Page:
27 DRESSES begins as a harmless little romp. It coasts along with a comfortable sort of premise, which lacks originality, but does have the fumbling effervescence of Katherine Heigl as its star. What starts out unremarkably quickly loses its way with writing that falters, dialogue that babbles, and a point of view that vacillates about whether Ms Heigl’s character, Jane the perpetual bridesmaid, does or doesn’t like what she claims at the outset to be her calling: getting the bride through her big day.
The titular apparel constitutes the contents of her cramped closet in her cramped New York apartment, each the souvenir of the wedding in which she has been the maid of honor and forced to wear the fashion disasters that bridesmaid’s dresses traditionally are. Nurturing the bride, handling the details, and seeing to it that everything comes off with only one hitch, the one at the altar, is something that she is very, very good at. So good, in fact, that at the beginning of the film, she is maid-of-honoring at two weddings on the same night without missing a beat. And, apparently, almost no one missing her for the swaths of time it takes for her dash back and forth across town, changing clothes in a waiting taxi, and whooping it up at the other wedding. It’s a thin joke, but Heigl works it for all it’s worth, even the part where she’s knocked unconscious by someone leaping for the bridal bouquet at one of the weddings, and is nurtured herself by the handsome guest, Kevin (James Marsden), who has been watching her antics, and her thong, all evening. Sure they meet cute, in classic cinema style, but all the attempts at the sort of snappy repartee from said classic cinema fall short of the mark. Very short. The point of the conversation, say love/hate at first sight, is established from the get-go, with the conversants blathering on and on and on with increasingly tiresome dialogue that goes nowhere but downhill and fast with a remarkable lack of anything remotely resembling pithy, much less witty.
The flimsiest of plot devices keep the story lurching along. Jane is in love with her eco-friendly, philanthropist hunk of a boss (Edward Burns), who barely notices that a Jane is female, but who does fall precipitously and at first sight for Jane’s glitzy and superficial sister, Tess (Malin Akerman), who wears her skirts barely long enough to preserve the film’s PG-13 rating. Just who did send those flowers to Jane at work? What will become of the poor girl when she leaves her bulging Filofax in the cab she shared with Kevin and from which she stormed in high dudgeon? And the most important question of all, when to we get to the inevitable montage of all those dresses stuffed into Jane’s closet? The answer to that last one is about two-thirds of the way in, as Jane and Kevin inexplicably start having a good time while forced to spend time together with another of the plot’s flimsy premises that doesn’t bear going into here. She models them for him to a forgettable pop song as flashbacks to the weddings themselves fill the screen. In truth, the horseback nuptials were a surprise, but the underwater ceremony, not so much. The other inevitable moment, the drinking/confession/revelation/singing-off-key follows rather quickly and is as dismally predictable as it sounds. As is what happens right afterwards, and what happens the next morning.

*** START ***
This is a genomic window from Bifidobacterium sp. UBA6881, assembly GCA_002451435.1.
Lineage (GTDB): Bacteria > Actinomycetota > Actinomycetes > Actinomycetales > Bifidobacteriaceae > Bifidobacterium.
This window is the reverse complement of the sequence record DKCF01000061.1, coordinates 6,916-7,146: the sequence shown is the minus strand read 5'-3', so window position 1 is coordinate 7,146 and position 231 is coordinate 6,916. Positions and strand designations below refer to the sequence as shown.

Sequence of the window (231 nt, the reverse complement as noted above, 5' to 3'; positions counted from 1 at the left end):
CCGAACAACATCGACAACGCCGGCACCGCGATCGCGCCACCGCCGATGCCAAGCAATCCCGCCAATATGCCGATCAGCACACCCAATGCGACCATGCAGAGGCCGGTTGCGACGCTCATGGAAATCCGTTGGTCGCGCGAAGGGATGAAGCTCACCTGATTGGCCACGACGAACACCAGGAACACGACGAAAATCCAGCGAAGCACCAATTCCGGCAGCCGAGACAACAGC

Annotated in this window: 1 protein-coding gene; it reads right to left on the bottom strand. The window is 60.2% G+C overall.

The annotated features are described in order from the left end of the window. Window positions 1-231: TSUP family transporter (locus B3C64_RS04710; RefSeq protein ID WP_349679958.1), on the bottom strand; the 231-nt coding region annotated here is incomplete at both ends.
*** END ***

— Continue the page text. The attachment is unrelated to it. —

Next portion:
The supporting cast isn’t much help. Akerman, in the role of the Barbie™ doll, is as plastic as the toy itself, expressing herself with the distracting habit of popping her chin in and out, right and left, hither and yon, with such force that the possibility of TMJ or some sort of whiplash seems distinct. Burns is affable in a part that calls for little except looking good and having that wonderfully gravelly voice. Marsden, with exuberantly wavy hair and a grin that can best be described as maniacal, comes across as a creepy sort of elf. Jane Greer, as the de rigeur cynical best friend, is the best of the bunch as she shreds the stars from everyone’s eyes and delivers the only line in the film worth listening to: “What good is it to be appreciated if everyone’s not naked?” Maybe you had to be there.
27 DRESSES takes an easy target and misses. Uninspired, trivial, and relentlessly chipper anyway, it’s the cinematic equivalent of being forced to wear one of the monstrosities in Jane’s closet. Or, worse, having to look at one for 107 minutes.